While the 7-0 scoreline spoke amply to its effectiveness, it was Manchester United’s tactical complexity that astounded in Louis Van Gaal’s debut against LA Galaxy on Wednesday night. The veteran manager’s strategy was far more intricate and exotic than any employed by David Moyes’ yet the team carried out the plan with remarkable fluidly despite an unfamiliar back-three system.
The complexity of the approach fed through to the media, with morning reports varying in their analysis of van Gaal’s system from 5-3-2 to 5-2-3 and 3-5-2. The latter being much more accurate given how advanced Luke Shaw and Antonio Valencia were, while United’s wing-backs did not defend in line with the centre back trio of Johnny Evans, Phil Jones and Chris Smalling.
In the middle Darren Fletcher, captain for the day, partnered new signing Ander Herrera, with Juan Mata completing the midfield triangle, while Wayne Rooney and Danny Welbeck made a pair up-front.
The Netherlands’ World Cup template bears significant resemblance; one born of van Gaal’s need to cover for the lack of midfield options after Kevin Strootman’s knee injury. United is in a similar situation, with Michael Carrick out for 12 weeks. Perhaps more significant still, the Dutchman’s system also allows the Reds to do without the perpetually under-performing wingers. 3-5-2 makes a lot of sense.
Much of United’s play against Galaxy was channeled down the left where Shaw showcased some of the talent that cost United £30 million. The youngster spent much of his 45 minutes in the Galaxy half and Evans often advanced to fill in the gap at wing-back, while Smalling and Phil Jones shuttled across to cover. Jones was brave in defending as he shunned the temptation to hold his central place to close down the flanks.
United held a high line and pressed relatively heavily, starting in attacking midfield areas – another transition from the Moyes era. Fletcher was impressive in orchestrating the defence, while the close control of Mata and Herrera allowed United to navigate through the central midfield congestion. Indeed, it was the new recruit from the Athletic Bilbao who was the most impressive in van Gaal’s first game in charge.
The Reds set up relatively wide, with wing-backs bombing forward and the midfield duo often isolated. The mobility of Herrera, however, allowed United to completely dominate the centre of the park against a physically fitter opposition. The Spaniard was brave enough, and had the skills, to receive the ball in tight spots and keep United moving. He must watch his Scholesian tackling though.
Up front, United was less impressive despite scoring seven. Rooney was largely quiet – two goals aside – as his runs were rarely found. Mata’s preferred central role allowed him to pop up in various places – and combine neatly with the two forwards and Herrera – but United’s strikers kept running into each others zones. It’s a problem that will be cleared once the team has clocked up some minutes on the training ground.
Indeed, there were some glaring weaknesses that stronger sides might exploit. Smalling’s distribution was alarmingly wasteful and the ball was more or less forced down the left with the Englishman continually losing possession on the right side of United’s back three.
Valencia also had an ineffectual night despite being found in promising positions several times. As it has become the norm the Ecuadorian captain rarely threatened with crossing opportunities. Albeit against a fully routed opposition in the second half, Rafael da Silva was much more exciting.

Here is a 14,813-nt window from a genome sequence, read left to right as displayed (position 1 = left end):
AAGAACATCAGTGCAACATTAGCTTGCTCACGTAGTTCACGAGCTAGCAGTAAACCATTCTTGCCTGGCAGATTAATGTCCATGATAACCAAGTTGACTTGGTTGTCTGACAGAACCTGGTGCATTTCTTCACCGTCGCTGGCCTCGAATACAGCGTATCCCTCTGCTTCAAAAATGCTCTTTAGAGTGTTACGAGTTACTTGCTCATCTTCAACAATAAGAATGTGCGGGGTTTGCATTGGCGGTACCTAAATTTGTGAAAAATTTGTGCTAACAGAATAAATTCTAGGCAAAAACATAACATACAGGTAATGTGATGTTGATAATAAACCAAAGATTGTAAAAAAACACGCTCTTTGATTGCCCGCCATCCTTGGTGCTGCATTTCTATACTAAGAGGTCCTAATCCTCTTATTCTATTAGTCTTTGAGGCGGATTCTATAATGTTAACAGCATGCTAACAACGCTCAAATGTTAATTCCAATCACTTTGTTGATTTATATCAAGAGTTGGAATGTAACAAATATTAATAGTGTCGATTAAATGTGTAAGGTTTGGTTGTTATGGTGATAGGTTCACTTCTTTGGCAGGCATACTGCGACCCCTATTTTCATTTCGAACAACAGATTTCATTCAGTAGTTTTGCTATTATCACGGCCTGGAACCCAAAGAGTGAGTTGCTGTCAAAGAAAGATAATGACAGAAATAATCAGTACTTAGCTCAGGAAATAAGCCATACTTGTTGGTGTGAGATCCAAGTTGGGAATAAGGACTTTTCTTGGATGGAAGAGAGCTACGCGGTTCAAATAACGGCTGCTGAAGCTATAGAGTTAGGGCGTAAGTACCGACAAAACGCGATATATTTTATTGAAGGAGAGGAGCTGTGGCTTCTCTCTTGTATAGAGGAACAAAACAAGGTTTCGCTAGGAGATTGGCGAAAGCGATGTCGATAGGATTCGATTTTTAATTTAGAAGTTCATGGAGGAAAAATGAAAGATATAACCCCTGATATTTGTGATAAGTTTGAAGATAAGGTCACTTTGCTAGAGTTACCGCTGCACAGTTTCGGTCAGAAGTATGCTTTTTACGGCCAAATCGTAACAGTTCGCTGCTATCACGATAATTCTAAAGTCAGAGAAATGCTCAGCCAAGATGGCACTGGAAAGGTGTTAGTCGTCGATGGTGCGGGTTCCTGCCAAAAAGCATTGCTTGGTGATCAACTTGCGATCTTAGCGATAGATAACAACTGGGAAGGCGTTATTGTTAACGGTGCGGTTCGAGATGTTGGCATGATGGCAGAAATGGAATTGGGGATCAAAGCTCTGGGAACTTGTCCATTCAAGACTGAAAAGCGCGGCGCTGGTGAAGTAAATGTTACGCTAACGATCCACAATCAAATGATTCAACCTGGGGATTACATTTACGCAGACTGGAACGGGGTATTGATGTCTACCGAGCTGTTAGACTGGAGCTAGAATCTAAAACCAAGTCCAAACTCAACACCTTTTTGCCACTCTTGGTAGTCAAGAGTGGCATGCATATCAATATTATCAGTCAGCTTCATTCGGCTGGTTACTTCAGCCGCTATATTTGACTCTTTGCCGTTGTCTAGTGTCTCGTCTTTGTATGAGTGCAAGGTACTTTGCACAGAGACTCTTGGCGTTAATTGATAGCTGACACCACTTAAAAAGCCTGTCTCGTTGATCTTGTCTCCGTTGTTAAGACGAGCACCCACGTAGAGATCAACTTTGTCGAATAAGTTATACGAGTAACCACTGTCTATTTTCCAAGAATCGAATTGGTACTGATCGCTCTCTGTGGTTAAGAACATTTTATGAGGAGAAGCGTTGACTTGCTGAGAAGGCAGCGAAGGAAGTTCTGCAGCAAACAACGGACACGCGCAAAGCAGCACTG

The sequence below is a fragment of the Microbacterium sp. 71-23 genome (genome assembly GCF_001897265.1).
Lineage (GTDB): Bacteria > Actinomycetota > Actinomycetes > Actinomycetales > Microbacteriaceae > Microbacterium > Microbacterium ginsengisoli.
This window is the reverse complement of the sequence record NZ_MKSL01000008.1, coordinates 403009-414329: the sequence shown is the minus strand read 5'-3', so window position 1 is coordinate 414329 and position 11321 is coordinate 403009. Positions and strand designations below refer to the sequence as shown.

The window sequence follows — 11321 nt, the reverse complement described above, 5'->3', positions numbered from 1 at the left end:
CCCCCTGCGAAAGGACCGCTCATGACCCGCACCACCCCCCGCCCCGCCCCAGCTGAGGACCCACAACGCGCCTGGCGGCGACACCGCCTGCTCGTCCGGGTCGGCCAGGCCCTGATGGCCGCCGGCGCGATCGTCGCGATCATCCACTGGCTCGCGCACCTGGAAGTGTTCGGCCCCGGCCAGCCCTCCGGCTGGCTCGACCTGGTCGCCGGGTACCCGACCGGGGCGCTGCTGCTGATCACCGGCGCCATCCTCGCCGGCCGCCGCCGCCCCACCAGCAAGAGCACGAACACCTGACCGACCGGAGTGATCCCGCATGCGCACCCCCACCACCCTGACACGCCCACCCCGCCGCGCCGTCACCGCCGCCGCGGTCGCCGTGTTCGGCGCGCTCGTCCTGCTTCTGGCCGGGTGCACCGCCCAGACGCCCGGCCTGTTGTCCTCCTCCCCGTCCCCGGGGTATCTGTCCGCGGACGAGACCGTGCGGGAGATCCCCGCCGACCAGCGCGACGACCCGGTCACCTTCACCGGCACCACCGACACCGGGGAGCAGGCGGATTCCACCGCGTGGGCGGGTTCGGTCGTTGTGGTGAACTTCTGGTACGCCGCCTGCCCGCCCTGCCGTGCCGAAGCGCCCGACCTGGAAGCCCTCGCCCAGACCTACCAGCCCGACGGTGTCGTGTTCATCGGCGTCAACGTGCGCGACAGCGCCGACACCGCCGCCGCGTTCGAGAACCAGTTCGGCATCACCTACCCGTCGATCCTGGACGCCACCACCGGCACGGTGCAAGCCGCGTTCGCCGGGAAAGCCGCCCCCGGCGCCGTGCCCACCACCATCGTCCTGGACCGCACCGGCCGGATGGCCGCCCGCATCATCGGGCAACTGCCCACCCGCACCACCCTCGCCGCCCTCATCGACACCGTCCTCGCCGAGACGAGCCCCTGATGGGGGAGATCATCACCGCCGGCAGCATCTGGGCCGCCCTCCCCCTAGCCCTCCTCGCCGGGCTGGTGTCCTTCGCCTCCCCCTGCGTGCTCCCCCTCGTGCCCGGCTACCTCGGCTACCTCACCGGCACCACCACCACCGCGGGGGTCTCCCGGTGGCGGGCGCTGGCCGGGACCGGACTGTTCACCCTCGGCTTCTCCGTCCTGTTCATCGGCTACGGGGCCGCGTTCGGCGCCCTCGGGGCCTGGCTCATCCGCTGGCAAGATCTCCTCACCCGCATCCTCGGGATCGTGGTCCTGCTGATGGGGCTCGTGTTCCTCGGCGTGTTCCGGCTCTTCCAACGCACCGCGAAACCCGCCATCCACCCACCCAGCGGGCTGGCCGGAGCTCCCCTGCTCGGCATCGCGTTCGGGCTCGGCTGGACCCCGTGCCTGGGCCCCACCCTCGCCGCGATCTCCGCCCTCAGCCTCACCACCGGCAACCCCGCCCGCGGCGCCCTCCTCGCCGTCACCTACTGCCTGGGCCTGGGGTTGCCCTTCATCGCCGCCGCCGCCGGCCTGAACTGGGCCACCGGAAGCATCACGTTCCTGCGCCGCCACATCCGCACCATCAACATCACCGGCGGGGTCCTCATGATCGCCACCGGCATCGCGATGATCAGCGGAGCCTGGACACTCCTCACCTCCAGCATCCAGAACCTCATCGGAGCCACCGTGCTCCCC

The back-three is also a cause for much concern. Galaxy had some joy attacking down the channels, though some of it due to the inherent weakness of any three-at-the-back system, especially as Evans and Smalling seemed uncomfortable dealing with threats out wide. Shaw and Rafael’s acclimatisation into the system, alongside better defensive cover, will help. A new classy holding midfielder might yet arrive to shore up United’s defending.
The crucial issue, though, is United’s ability to navigate the opposition’s press. Smalling’s poor distribution rendered United predictable and Herrera cannot be expected on to run his way past opposition every single game.
While van Gaal said that he wants “to play with two strikers” there is adequate attacking cover – Shinji Kagawa, Mata and Adnan Januzaj and four strikers are all available to the Dutchman. This summer’s priority is a central defender who is comfortable on the ball.
Still, the Dutchman is brave despite complaining about the imbalance of “four number tens.” The Dutchman, ever pragmatic, might yet dabble with a strikerless formation to accommodate as many as possible.
This bravery showed in the formation. Mata was in line with Rooney and Welbeck in the defensive phase, and though the Spaniard started the match relatively deep, he increasingly spent time in more advanced areas once Herrera established dominance in central midfield. Certainly, neither Welbeck nor Rooney was deployed as a permanent number nine – and while it might be a step too far to describe van Gaal’s system as as “3-4-3-0” – few reports have truly captured the nuances of United’s new approach.
United’s upcoming match against AS Roma will present a sterner test, of course. It’ll be a better look at Van Gaal’s tactical outlook too. Yet, putting seven past a fully fit side with only two training sessions on the clock does bode well for the future.
In fact, with Nani and Ashley Young fit, van Gaal could have opted for a more conventional system. The fact that he is continuing with the summer’s 3-5-2 system demonstrates a level of bravery that Moyes always lacked.